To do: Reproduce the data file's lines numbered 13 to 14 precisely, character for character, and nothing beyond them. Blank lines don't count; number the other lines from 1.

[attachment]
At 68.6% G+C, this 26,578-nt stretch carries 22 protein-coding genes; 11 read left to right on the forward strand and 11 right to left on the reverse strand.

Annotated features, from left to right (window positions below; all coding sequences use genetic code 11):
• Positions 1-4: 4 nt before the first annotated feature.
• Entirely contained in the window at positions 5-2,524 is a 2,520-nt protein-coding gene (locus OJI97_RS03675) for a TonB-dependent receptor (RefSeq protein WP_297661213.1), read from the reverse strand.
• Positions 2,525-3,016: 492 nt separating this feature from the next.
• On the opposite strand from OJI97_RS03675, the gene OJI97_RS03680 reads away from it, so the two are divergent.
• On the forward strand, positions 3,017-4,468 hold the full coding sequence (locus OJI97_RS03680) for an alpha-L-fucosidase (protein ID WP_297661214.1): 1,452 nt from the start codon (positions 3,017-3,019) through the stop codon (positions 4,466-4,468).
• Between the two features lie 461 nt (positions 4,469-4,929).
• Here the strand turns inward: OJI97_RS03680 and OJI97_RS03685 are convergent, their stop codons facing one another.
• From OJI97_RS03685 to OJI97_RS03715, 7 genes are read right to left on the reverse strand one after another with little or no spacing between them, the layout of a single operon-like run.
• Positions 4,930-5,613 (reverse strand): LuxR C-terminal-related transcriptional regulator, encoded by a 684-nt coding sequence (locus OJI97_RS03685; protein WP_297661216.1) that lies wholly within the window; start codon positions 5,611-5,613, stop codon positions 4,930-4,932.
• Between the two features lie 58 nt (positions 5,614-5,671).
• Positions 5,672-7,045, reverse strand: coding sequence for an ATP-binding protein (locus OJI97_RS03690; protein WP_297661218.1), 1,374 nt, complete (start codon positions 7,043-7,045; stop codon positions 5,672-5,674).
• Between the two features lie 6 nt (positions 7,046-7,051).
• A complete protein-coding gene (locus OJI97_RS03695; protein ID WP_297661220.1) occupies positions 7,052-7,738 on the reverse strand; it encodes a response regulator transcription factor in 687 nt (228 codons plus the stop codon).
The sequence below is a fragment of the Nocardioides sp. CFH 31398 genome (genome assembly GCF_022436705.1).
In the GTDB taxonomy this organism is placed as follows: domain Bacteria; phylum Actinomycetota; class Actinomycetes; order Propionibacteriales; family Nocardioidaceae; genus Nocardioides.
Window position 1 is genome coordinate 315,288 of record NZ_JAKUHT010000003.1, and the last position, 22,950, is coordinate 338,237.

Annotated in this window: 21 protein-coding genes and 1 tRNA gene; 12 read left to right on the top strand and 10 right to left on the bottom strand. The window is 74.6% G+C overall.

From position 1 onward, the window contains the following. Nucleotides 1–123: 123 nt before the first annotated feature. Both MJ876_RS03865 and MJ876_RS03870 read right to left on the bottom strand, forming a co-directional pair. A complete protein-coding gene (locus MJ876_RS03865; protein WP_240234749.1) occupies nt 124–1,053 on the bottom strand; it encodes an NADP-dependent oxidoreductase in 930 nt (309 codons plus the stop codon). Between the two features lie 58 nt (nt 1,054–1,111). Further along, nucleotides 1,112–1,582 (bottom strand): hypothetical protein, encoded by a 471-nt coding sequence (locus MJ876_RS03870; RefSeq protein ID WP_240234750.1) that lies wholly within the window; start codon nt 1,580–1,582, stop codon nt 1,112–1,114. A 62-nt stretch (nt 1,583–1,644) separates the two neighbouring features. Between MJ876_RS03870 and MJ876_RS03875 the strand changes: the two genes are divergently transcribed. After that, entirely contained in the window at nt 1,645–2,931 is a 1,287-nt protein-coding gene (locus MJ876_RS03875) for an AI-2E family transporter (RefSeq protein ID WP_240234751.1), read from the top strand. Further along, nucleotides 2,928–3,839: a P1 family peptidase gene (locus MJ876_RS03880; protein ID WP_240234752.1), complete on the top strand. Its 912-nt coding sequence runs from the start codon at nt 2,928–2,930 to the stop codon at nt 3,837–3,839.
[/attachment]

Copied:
• Positions 5,672-7,045, reverse strand: coding sequence for an ATP-binding protein (locus OJI97_RS03690; protein WP_297661218.1), 1,374 nt, complete (start codon positions 7,043-7,045; stop codon positions 5,672-5,674).
• Between the two features lie 6 nt (positions 7,046-7,051).